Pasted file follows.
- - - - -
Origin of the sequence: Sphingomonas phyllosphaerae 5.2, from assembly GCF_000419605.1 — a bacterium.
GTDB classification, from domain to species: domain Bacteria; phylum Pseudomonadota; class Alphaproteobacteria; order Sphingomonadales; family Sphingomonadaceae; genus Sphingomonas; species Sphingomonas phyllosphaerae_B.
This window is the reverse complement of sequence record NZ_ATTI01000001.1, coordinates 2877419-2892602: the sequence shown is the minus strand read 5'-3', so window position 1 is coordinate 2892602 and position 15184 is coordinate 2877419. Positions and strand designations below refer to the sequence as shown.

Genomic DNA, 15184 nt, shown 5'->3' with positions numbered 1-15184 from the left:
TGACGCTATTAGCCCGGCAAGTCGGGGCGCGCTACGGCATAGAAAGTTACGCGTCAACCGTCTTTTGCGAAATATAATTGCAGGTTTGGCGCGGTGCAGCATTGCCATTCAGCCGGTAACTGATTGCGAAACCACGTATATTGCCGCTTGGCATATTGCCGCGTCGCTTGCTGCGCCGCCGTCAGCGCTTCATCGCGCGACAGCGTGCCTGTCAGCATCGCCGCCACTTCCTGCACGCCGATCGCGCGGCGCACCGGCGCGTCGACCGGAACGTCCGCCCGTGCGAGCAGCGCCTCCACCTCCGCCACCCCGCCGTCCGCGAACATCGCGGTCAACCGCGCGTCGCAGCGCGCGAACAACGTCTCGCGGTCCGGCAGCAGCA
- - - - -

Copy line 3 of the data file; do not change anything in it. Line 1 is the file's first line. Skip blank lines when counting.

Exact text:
This window is the reverse complement of sequence record NZ_ATTI01000001.1, coordinates 2877419-2892602: the sequence shown is the minus strand read 5'-3', so window position 1 is coordinate 2892602 and position 15184 is coordinate 2877419. Positions and strand designations below refer to the sequence as shown.